Report: The Migration is here

I’m just happy it’s striper season again.

This was a long winter, although I feel like we collectively say that about every winter that passes. But this one felt especially long and cold. Let me tell you, to pull up to that school of crashing stripers, kill the engines, and hear the cacophony of screeching terns was an out of body experience. You forget what that sound does to you.

We started the weekend from shore in a few backwater areas and found signs of life but only one fish to show for our efforts. This is pretty common for this time of year. We get smaller schools that move in to the warmer water and feed with the resident fish. It can be real spotty fishing. Until the real migration starts…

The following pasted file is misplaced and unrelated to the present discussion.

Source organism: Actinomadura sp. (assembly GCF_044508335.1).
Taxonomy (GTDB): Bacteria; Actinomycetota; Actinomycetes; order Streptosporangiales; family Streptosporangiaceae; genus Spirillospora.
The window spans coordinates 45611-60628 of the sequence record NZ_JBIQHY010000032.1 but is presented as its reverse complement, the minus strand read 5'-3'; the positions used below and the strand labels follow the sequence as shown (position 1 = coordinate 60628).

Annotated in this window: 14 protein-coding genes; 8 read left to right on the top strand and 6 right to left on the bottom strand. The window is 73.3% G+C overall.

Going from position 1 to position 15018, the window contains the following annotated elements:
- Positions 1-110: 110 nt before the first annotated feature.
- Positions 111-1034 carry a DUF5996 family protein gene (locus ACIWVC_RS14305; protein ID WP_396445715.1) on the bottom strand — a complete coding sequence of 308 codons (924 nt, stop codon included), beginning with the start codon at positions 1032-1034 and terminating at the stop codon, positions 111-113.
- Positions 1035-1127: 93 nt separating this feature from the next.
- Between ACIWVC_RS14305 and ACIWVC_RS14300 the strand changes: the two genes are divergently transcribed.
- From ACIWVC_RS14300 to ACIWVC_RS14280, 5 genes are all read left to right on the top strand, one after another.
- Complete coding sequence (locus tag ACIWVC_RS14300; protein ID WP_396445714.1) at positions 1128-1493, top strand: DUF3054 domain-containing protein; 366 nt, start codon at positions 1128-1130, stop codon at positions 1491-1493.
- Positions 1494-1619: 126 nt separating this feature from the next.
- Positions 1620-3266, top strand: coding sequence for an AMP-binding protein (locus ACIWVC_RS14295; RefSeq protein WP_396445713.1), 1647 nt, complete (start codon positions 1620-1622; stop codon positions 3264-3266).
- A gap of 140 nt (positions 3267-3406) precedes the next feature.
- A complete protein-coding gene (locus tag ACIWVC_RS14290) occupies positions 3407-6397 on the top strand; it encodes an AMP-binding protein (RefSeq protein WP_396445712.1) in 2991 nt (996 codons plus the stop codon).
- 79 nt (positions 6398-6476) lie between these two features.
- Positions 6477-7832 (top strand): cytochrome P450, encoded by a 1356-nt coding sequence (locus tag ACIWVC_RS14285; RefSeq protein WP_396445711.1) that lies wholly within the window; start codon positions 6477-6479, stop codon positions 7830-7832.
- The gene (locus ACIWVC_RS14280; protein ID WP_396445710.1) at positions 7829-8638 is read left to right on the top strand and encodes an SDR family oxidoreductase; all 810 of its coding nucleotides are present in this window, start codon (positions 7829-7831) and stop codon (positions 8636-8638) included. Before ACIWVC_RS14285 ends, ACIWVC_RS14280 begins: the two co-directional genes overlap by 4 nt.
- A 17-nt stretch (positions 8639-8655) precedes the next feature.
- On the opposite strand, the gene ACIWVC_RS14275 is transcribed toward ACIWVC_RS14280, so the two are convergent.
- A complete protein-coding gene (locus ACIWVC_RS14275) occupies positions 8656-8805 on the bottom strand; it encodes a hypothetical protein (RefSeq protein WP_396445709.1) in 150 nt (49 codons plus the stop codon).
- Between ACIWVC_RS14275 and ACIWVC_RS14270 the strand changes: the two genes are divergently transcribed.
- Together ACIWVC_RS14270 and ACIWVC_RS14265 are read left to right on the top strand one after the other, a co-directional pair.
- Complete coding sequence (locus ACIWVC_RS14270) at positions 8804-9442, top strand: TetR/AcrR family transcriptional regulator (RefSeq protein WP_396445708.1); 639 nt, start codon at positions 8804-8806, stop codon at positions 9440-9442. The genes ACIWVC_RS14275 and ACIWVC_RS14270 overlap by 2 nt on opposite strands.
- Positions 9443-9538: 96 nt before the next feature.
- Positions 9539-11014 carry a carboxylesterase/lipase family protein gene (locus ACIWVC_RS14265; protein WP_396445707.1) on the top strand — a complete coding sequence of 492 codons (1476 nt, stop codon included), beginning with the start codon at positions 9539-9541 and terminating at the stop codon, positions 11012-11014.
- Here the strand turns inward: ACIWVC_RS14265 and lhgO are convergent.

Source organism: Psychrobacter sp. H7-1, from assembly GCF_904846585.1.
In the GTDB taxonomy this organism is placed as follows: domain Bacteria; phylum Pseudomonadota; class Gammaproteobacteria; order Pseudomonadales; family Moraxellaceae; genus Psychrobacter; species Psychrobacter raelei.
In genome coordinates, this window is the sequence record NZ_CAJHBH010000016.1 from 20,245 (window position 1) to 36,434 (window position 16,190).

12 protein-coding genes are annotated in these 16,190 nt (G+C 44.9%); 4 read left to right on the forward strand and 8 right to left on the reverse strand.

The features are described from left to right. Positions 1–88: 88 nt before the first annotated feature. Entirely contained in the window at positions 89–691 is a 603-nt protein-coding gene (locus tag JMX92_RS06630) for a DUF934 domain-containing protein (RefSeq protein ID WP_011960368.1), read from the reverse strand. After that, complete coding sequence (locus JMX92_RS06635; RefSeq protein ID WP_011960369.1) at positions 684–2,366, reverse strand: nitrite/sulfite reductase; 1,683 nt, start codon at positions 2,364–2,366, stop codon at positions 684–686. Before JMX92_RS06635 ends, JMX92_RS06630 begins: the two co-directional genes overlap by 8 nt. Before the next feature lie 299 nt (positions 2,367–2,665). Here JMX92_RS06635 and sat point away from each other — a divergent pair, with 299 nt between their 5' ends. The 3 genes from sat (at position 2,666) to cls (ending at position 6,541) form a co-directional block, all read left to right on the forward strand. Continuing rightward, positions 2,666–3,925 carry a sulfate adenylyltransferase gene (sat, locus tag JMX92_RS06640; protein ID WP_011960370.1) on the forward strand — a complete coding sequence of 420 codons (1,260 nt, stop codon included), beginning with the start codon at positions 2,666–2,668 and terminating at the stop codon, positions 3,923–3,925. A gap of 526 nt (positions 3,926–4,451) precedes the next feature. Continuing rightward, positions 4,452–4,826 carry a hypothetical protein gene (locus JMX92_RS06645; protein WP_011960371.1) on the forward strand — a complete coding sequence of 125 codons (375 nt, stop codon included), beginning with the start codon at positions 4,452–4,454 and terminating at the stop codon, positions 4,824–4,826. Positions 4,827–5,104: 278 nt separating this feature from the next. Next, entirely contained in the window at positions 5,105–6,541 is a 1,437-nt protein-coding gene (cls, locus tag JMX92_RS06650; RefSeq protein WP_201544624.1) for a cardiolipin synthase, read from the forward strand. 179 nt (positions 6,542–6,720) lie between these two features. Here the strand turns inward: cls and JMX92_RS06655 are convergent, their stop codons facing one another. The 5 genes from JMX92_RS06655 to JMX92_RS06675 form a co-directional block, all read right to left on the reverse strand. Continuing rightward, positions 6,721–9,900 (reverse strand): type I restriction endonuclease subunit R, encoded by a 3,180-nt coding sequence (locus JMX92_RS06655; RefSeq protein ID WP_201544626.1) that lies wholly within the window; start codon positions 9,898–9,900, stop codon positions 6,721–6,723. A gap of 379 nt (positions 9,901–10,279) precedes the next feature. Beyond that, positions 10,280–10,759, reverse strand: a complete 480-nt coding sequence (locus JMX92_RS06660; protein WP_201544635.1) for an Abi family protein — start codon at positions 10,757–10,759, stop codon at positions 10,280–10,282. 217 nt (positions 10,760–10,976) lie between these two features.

The full vanguard of the migration reached Buzzards Bay late last week. And by Sunday afternoon, it was still raging. Acres of terns were diving on very small bait. Stripers hung just below the schools. We started with topwater, and got a few follows, but quickly switched to jigs and small swimbaits. Bingo. We worked Hogy Protails relatively slowly right off the bottom, sometimes employing a rod lift and reel retrieve.The bites were subtle, as if these fish were just swimming through the schools of bait with their mouths open. most fish were in the 20″ range but we did get a few up to 26″. While the bites were subtle, the fights were decidedly not. This class of fish is fat and strong, fresh off their coastal journey.

Tips on finding the migration? Look and listen for the terns. It’s that easy. In the next few days, these fish should start to move into the rivers and estuaries. Or they could completely skip them and move right through the Canal. Who knows what’s going to happen! if you like catching stripers, which you most likely do, I’d try and get out the next few days. It’s about to get really good.

Billy Mitchell

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